Seligmann song bird engravings were a collaborative work of George Edwards and Mark Catesby, important Eighteenth Century Ornithologists. The antique hand colored engravings are on hand made hand laid paper and were published from 1771-1776.
Framed Mark Catesby’s American Birds – Dr. Seligmann Song Bird Engravings
Dr. Seligmann song bird engravings. A collaborative work of George Edwards and Mark Catesby. The hand colored engravings were published from 1771-1776. Each piece has archival frame jobs with double matted in museum archival mats, and under UV glass. Framed in gold leaf over red paint to complement the art work in an elegant way. 16 x 20″ finished. Call 413-245-4197 to place your order.
I would be happy to offer you additional antique engravings of birds by Mark Catesby… Call 413-245-4197
Seligmann Song Bird Engravings with George Edwards, Beautiful Antique Hand Colored Engravings
These Song Bird Engravings were published as collaborative edition with the famous Ornithologist George Edwards work & the work of Mark Catesby. This famous joint effort of George Edwards and Dr. Seligmann rendered larger and enhanced with descriptive text in Latin, English, French and German. Beautiful hand colored copper plate engraving on hand made laid linen rag. Published from 1771-1776 in Amsterdam, Holland. Excellent strikes from copper plate engravings which struck the paper beautifully with just the right amount of ink. Each piece is a very clean and crisp strike. The incredible vivid water coloring by hand is completely original and was done at the time they were produced. Beautiful water colored copper plate engravings on heavy hand made hand laid linen rag. The paper measures 11 x 17 1/2″ and the plate marks measure about 8 x 10 3/4″ As priced with discounts on 3 or more. Click here to contact us.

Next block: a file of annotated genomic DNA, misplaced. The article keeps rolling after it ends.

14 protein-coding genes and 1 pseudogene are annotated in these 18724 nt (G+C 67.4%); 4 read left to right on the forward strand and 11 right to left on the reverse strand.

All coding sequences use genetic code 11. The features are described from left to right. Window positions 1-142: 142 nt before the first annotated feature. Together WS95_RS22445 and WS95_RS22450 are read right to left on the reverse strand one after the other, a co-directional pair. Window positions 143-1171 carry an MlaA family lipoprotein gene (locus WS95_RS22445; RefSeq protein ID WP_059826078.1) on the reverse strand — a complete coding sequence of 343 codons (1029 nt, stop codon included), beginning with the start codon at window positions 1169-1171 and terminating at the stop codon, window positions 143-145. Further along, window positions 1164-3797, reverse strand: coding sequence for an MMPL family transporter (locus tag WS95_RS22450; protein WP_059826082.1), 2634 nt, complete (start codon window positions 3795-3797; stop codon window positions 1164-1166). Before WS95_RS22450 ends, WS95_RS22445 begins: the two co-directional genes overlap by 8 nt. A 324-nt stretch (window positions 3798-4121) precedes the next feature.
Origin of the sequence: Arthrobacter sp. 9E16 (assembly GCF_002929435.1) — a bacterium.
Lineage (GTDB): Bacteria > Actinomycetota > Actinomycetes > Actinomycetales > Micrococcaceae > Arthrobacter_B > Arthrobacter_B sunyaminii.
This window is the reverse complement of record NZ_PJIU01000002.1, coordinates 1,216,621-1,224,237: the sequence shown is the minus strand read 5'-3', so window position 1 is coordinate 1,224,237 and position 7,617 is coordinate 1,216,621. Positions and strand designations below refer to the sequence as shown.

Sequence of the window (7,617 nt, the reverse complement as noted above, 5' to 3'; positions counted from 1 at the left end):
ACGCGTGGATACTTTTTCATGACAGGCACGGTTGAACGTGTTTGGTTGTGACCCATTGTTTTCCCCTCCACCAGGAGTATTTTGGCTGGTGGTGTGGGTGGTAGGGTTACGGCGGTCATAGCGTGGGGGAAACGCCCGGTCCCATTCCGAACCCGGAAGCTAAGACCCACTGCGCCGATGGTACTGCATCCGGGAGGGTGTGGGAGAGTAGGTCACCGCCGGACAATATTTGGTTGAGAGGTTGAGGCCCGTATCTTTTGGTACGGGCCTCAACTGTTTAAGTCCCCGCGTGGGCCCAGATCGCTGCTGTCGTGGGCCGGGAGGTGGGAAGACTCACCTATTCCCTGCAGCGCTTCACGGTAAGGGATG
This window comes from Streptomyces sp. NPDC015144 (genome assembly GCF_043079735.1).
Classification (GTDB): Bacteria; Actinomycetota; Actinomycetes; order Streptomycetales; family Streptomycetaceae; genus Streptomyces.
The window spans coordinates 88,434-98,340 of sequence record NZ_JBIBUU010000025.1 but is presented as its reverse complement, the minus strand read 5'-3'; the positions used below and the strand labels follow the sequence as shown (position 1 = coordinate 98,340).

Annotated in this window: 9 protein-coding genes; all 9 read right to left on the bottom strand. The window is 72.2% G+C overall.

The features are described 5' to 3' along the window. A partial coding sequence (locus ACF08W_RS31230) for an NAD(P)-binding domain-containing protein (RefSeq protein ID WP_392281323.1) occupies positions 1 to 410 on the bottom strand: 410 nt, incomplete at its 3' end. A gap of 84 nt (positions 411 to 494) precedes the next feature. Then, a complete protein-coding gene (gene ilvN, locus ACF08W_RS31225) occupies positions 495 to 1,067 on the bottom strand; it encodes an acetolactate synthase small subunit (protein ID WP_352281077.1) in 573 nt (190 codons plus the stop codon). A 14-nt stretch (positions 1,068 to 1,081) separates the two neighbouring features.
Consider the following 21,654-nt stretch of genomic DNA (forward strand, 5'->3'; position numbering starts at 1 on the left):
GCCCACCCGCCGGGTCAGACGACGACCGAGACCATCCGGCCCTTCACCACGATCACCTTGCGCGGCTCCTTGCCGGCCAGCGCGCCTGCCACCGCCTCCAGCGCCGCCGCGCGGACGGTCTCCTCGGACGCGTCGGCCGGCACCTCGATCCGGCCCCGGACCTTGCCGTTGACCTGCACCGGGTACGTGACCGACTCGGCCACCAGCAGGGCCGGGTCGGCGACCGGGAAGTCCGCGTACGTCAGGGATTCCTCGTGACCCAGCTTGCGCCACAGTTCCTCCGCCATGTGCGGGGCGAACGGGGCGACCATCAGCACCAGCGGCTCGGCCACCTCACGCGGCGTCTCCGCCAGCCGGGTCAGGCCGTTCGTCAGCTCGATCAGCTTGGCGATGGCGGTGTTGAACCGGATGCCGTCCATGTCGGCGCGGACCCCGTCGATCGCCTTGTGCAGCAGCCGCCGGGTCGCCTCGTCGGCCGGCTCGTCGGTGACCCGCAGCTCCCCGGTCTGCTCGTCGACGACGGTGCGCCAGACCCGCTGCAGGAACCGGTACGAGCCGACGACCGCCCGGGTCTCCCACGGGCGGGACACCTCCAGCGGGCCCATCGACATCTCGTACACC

The Laborious Craft of Eighteenth Century Print Making
A laborious craft of all those involved in producing something like the prints you have seen on this page. First one had to find and identify the species. Second the illustrations had to be meticulously drawn, with the best accuracy. The image would be transferred onto a copper plate and engraved with burins. The paper was hard to acquire, and the engraver would have to re engrave another plate after just 300 strikes. The water colorists would die at young ages, due to licking tips of their paint brushes. Yet these old prints still exist in super fine condition and exemplary condition. That is mostly due to the quality of the rag paper. Paper was made of rag right up through the turn of the 20th Century. Coming from linen, flax, etc, NOT TREES, there was no acid in the paper. Very expensive to acquire, inconsistent, etc. TODAY Paper is made from trees, and was during the 20th Century, is highly acidic and does not last for long.
The history of printing is a fascinating subject.
The history of printing is a fascinating subject. People had life long trades of professional crafts during the 17th, 18th, and even during the 19th Centuries. Paper making, hand made rag papers, wove rag papers, all employed prior to making paper from trees as we do today. Antique printing methods include copper plate engraving, steel plate engraving, wood engravings. Lithographs and chromolithographs. Illumination by Hand Coloring, using water colors, and printing in colors by limestone plates. That doesn’t even take into account obtaining or creating the illustrations, producing the documentation and text…
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